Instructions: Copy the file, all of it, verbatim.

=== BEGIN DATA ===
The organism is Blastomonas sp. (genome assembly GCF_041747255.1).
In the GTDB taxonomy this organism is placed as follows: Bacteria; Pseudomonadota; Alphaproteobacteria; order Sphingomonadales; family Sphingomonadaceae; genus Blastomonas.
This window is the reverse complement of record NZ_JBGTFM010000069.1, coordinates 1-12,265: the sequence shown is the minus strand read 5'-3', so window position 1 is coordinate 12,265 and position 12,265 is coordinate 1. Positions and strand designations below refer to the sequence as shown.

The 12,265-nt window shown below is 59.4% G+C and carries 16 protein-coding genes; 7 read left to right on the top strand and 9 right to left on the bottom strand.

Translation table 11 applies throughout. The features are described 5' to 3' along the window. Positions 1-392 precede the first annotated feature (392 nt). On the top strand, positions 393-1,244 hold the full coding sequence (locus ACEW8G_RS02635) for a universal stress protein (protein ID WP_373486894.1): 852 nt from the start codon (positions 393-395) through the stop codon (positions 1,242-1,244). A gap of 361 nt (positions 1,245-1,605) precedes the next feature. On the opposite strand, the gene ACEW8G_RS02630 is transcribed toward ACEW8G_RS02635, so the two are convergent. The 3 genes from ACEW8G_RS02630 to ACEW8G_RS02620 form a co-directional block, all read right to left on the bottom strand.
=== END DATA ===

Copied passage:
The organism is Blastomonas sp. (genome assembly GCF_041747255.1).
In the GTDB taxonomy this organism is placed as follows: Bacteria; Pseudomonadota; Alphaproteobacteria; order Sphingomonadales; family Sphingomonadaceae; genus Blastomonas.
This window is the reverse complement of record NZ_JBGTFM010000069.1, coordinates 1-12,265: the sequence shown is the minus strand read 5'-3', so window position 1 is coordinate 12,265 and position 12,265 is coordinate 1. Positions and strand designations below refer to the sequence as shown.

The 12,265-nt window shown below is 59.4% G+C and carries 16 protein-coding genes; 7 read left to right on the top strand and 9 right to left on the bottom strand.

Translation table 11 applies throughout. The features are described 5' to 3' along the window. Positions 1-392 precede the first annotated feature (392 nt). On the top strand, positions 393-1,244 hold the full coding sequence (locus ACEW8G_RS02635) for a universal stress protein (protein ID WP_373486894.1): 852 nt from the start codon (positions 393-395) through the stop codon (positions 1,242-1,244). A gap of 361 nt (positions 1,245-1,605) precedes the next feature. On the opposite strand, the gene ACEW8G_RS02630 is transcribed toward ACEW8G_RS02635, so the two are convergent. The 3 genes from ACEW8G_RS02630 to ACEW8G_RS02620 form a co-directional block, all read right to left on the bottom strand.